1. This is an appeal against an order by the First Class Subordinate Judge at Ahmedabad granting a review of a judgment. The facts shortly are that on July 23, 1926, the Court upon the evidence came to the conclusion that the defendants in the suit were not agriculturists. There was then an application to review that decision, and the Court granted that application on the ground that there was a mistake or error apparent on the face of the record. Though other grounds were suggested in the application, it is plain that it was on that ground alone that a review was allowed. From that order an appeal is made to us, and a point arises whether any such appeal lies or not.
2. The appellant's counsel bases his right of appeal on Order XLIII, Rule 1, Clause (w), but it has unfortunately escaped the attention of the bar that that clause of Order XLIII, Rule 1, has been deleted by a rule made by this High Court in exercise of the powers conferred by Section 122 of the Code of Civil Procedure. That rule was published in the Bombay Government Gazette on March 11, 1926, and must be taken to have been in force at least from that date. Therefore Order XLIII, Rule 1, Clause (w), cannot help the appellant, and the decision of this Court in Daso v. Karbasappa : AIR1926Bom121 can no longer be supported on the grounds on which it was based.
3. We must fall back, therefore, on the provisions of Order XLVII and any appeal against the order granting review must be conditioned by the provisions of that Order. Rule 7 of that Order lays down three cases and three only in which an appeal is available, and it does not appear that the present matter falls under any one of these three cases. The first deals with a contravention of Rule 2 which lays down to whom applications for review are to be made. Clearly that does not apply here as the review was granted by the Judge who himself made the previous order. The second case is where there has been a contravention of Rule 4. That rule requires that there shall be previous notice to the opposite party and that where the application is granted on the ground of discovery of new matter or evidence there shall be strict proof that such new matter or evidence was not within the power or knowledge of the party who seeks to rely upon it. That has no application here. The third case is where the application for review has been granted after the expiry of the period of limitation, and that too clearly does not apply in the case before us. It thus appears that no appeal lies in the present matter, and whatever view we may take as to the proceedings of the learned Subordinate Judge, they cannot be challenged before us in the form of an appeal.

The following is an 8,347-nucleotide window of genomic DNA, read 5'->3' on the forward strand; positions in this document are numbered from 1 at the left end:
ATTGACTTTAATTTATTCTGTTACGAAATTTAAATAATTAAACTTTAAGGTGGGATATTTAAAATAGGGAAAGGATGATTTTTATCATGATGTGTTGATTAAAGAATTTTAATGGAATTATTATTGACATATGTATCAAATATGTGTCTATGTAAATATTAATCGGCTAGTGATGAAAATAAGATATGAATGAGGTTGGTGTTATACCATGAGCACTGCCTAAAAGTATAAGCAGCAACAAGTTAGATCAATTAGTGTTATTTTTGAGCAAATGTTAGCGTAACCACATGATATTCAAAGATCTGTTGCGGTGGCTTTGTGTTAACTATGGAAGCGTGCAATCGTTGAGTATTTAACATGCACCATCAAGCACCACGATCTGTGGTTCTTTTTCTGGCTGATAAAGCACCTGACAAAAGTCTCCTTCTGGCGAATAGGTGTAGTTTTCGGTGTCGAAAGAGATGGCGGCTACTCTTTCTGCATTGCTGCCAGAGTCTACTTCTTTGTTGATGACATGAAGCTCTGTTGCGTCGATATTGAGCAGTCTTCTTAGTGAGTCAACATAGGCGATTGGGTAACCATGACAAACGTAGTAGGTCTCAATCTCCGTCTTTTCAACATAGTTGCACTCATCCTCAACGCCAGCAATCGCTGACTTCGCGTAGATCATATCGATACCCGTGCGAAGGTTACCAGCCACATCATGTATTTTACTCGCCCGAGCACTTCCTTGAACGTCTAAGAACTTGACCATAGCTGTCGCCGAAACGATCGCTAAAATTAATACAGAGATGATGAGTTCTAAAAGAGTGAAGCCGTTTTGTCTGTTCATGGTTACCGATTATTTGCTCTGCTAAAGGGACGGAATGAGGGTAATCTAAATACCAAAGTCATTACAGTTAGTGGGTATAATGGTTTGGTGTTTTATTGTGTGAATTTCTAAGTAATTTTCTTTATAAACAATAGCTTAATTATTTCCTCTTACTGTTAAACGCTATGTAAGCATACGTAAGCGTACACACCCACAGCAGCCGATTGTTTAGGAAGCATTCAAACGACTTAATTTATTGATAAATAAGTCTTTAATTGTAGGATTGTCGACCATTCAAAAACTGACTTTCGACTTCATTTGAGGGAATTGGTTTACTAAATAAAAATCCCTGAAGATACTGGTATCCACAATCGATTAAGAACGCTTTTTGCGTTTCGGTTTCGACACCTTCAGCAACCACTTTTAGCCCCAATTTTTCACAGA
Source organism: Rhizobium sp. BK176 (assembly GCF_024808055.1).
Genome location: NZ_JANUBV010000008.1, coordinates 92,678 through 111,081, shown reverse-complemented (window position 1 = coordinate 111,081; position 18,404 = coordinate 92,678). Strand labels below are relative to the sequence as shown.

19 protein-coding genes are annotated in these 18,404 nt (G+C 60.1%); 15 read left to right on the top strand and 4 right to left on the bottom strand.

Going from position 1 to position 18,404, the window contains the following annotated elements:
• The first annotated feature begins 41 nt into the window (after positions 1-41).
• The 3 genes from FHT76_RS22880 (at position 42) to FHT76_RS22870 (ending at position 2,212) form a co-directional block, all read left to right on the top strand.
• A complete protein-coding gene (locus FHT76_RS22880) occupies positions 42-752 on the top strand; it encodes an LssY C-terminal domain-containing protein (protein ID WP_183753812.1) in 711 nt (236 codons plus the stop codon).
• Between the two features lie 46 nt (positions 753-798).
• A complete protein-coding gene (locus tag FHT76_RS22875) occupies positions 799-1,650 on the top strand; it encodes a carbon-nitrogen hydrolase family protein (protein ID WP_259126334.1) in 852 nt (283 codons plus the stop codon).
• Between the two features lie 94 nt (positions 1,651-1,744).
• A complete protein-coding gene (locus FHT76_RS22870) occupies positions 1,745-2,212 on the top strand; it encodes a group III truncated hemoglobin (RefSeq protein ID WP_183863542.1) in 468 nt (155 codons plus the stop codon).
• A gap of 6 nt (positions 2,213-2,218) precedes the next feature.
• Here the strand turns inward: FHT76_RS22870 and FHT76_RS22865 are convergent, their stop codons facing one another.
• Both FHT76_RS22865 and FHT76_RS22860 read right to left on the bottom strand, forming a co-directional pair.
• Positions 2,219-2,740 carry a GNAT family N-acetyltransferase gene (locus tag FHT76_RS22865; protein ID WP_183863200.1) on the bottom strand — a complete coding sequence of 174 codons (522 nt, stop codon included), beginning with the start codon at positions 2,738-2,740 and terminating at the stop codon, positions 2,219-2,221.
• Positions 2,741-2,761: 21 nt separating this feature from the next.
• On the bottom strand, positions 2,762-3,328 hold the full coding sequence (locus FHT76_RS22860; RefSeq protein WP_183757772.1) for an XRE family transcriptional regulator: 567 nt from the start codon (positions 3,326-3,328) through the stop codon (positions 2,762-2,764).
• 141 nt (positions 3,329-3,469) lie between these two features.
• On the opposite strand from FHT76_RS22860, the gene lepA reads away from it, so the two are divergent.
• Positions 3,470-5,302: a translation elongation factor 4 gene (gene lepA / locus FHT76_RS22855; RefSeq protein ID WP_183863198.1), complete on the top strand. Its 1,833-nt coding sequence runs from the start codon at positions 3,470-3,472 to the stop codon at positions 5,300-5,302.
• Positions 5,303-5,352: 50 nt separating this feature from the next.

4. We have been asked to deal with this matter as coming under Section 115 of the Code of Civil Procedure. No doubt we have a wide discretion in such cases, but it might be doubted whether this is a decided case within the meaning of that section. And apart from that we do not think that it is a matter in which we should interfere. The finding as to the status of an agriculturist is not appealable in itself, and that being so, it would be, we think, inexpedient to interfere with an order which is not appealable (see Rupchand v. Bhogilal (1925) 28 Bom. L.R. 307 by having recourse to our exceptional powers under Section 115. The appellant will have an opportunity to raise the question of status should he find it expedient to appeal against the final decree. For these reasons the appeal must be dismissed with costs.